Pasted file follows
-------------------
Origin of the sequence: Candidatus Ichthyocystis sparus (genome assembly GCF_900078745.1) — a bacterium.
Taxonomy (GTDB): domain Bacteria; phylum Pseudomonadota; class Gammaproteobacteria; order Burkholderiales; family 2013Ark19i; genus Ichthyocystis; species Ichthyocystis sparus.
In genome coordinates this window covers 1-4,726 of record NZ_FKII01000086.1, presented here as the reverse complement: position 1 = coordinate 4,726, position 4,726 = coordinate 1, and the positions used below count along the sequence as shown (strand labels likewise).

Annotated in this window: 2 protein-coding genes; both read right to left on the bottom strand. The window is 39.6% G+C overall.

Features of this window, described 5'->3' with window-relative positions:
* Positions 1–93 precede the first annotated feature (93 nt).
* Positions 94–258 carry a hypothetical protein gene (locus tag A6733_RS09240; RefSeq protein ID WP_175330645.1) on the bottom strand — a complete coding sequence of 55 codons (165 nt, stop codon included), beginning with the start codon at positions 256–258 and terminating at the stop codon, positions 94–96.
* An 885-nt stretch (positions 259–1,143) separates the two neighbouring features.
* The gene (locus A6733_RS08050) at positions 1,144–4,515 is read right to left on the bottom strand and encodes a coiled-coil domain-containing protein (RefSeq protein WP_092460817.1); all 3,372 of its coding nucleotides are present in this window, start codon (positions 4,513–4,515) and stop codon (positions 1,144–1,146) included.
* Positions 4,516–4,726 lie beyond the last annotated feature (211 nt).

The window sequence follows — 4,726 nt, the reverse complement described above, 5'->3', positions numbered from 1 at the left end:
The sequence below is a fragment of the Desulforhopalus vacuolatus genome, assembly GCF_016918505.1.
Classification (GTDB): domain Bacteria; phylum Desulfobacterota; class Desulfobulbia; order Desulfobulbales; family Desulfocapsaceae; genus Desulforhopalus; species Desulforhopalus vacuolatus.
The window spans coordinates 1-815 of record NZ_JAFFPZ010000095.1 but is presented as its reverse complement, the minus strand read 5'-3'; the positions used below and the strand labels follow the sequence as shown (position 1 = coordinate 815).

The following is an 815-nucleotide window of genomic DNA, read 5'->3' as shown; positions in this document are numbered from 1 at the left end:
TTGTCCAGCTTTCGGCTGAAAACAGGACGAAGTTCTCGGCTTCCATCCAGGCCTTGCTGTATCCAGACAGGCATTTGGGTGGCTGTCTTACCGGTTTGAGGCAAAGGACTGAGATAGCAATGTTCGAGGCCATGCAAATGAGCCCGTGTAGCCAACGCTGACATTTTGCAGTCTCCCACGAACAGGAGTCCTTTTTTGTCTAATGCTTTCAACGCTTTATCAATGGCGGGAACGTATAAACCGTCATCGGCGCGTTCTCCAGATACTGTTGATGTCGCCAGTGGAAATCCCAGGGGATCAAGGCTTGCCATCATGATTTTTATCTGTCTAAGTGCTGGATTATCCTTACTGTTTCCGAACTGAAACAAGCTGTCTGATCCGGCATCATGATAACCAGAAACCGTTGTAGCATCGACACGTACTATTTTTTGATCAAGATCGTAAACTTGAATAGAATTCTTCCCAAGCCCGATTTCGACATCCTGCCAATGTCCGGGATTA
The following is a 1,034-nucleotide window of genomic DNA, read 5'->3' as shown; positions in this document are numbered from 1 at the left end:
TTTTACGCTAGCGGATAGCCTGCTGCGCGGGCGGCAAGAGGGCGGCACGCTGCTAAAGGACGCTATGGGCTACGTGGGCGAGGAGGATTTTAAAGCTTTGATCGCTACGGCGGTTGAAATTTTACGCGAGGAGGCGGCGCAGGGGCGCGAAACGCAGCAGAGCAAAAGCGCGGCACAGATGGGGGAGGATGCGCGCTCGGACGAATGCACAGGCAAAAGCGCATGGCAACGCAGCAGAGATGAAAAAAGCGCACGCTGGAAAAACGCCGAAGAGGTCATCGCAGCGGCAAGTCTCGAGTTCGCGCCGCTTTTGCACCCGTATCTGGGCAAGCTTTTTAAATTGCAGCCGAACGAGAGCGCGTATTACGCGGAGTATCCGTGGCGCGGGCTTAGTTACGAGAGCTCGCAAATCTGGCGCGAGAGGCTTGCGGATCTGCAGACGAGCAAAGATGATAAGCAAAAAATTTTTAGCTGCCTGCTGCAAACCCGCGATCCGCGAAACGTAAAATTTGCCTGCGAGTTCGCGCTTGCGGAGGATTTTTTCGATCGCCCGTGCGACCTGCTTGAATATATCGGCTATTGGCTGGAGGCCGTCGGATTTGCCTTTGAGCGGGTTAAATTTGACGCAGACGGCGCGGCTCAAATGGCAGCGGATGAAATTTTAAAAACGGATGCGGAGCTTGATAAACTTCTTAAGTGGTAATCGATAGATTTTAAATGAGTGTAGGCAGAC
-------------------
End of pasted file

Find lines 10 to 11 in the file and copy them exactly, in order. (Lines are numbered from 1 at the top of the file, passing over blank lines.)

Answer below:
* Positions 4,516–4,726 lie beyond the last annotated feature (211 nt).

The window sequence follows — 4,726 nt, the reverse complement described above, 5'->3', positions numbered from 1 at the left end: